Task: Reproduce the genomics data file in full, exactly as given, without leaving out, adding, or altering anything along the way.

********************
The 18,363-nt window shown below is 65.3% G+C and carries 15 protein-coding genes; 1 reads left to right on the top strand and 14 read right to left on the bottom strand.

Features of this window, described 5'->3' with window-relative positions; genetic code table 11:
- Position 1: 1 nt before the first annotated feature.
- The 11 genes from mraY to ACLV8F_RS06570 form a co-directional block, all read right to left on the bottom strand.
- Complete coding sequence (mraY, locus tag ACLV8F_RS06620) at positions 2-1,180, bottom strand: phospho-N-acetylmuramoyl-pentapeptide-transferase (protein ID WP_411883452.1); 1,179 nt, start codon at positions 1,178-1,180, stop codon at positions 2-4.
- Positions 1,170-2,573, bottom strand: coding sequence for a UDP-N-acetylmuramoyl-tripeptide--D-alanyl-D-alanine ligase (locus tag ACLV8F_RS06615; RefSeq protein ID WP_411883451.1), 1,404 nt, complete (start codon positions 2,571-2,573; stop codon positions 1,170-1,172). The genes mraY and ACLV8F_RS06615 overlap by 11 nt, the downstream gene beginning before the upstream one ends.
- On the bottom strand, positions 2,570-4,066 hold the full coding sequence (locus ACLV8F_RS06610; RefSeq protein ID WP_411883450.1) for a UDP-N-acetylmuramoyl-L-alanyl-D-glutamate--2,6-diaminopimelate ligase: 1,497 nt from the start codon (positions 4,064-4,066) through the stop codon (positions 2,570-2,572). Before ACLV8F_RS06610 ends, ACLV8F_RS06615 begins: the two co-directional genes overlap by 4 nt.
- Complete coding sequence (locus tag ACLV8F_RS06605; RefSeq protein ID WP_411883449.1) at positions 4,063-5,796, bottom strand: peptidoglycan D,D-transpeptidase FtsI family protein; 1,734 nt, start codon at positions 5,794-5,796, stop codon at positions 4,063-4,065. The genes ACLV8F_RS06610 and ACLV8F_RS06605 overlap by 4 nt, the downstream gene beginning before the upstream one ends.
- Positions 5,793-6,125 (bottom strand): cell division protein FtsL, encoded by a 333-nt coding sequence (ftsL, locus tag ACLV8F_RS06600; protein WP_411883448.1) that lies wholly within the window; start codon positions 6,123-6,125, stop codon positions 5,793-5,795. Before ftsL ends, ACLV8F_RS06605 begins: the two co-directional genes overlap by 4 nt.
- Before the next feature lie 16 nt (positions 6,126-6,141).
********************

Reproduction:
The 18,363-nt window shown below is 65.3% G+C and carries 15 protein-coding genes; 1 reads left to right on the top strand and 14 read right to left on the bottom strand.

Features of this window, described 5'->3' with window-relative positions; genetic code table 11:
- Position 1: 1 nt before the first annotated feature.
- The 11 genes from mraY to ACLV8F_RS06570 form a co-directional block, all read right to left on the bottom strand.
- Complete coding sequence (mraY, locus tag ACLV8F_RS06620) at positions 2-1,180, bottom strand: phospho-N-acetylmuramoyl-pentapeptide-transferase (protein ID WP_411883452.1); 1,179 nt, start codon at positions 1,178-1,180, stop codon at positions 2-4.
- Positions 1,170-2,573, bottom strand: coding sequence for a UDP-N-acetylmuramoyl-tripeptide--D-alanyl-D-alanine ligase (locus tag ACLV8F_RS06615; RefSeq protein ID WP_411883451.1), 1,404 nt, complete (start codon positions 2,571-2,573; stop codon positions 1,170-1,172). The genes mraY and ACLV8F_RS06615 overlap by 11 nt, the downstream gene beginning before the upstream one ends.
- On the bottom strand, positions 2,570-4,066 hold the full coding sequence (locus ACLV8F_RS06610; RefSeq protein ID WP_411883450.1) for a UDP-N-acetylmuramoyl-L-alanyl-D-glutamate--2,6-diaminopimelate ligase: 1,497 nt from the start codon (positions 4,064-4,066) through the stop codon (positions 2,570-2,572). Before ACLV8F_RS06610 ends, ACLV8F_RS06615 begins: the two co-directional genes overlap by 4 nt.
- Complete coding sequence (locus tag ACLV8F_RS06605; RefSeq protein ID WP_411883449.1) at positions 4,063-5,796, bottom strand: peptidoglycan D,D-transpeptidase FtsI family protein; 1,734 nt, start codon at positions 5,794-5,796, stop codon at positions 4,063-4,065. The genes ACLV8F_RS06610 and ACLV8F_RS06605 overlap by 4 nt, the downstream gene beginning before the upstream one ends.
- Positions 5,793-6,125 (bottom strand): cell division protein FtsL, encoded by a 333-nt coding sequence (ftsL, locus tag ACLV8F_RS06600; protein WP_411883448.1) that lies wholly within the window; start codon positions 6,123-6,125, stop codon positions 5,793-5,795. Before ftsL ends, ACLV8F_RS06605 begins: the two co-directional genes overlap by 4 nt.
- Before the next feature lie 16 nt (positions 6,126-6,141).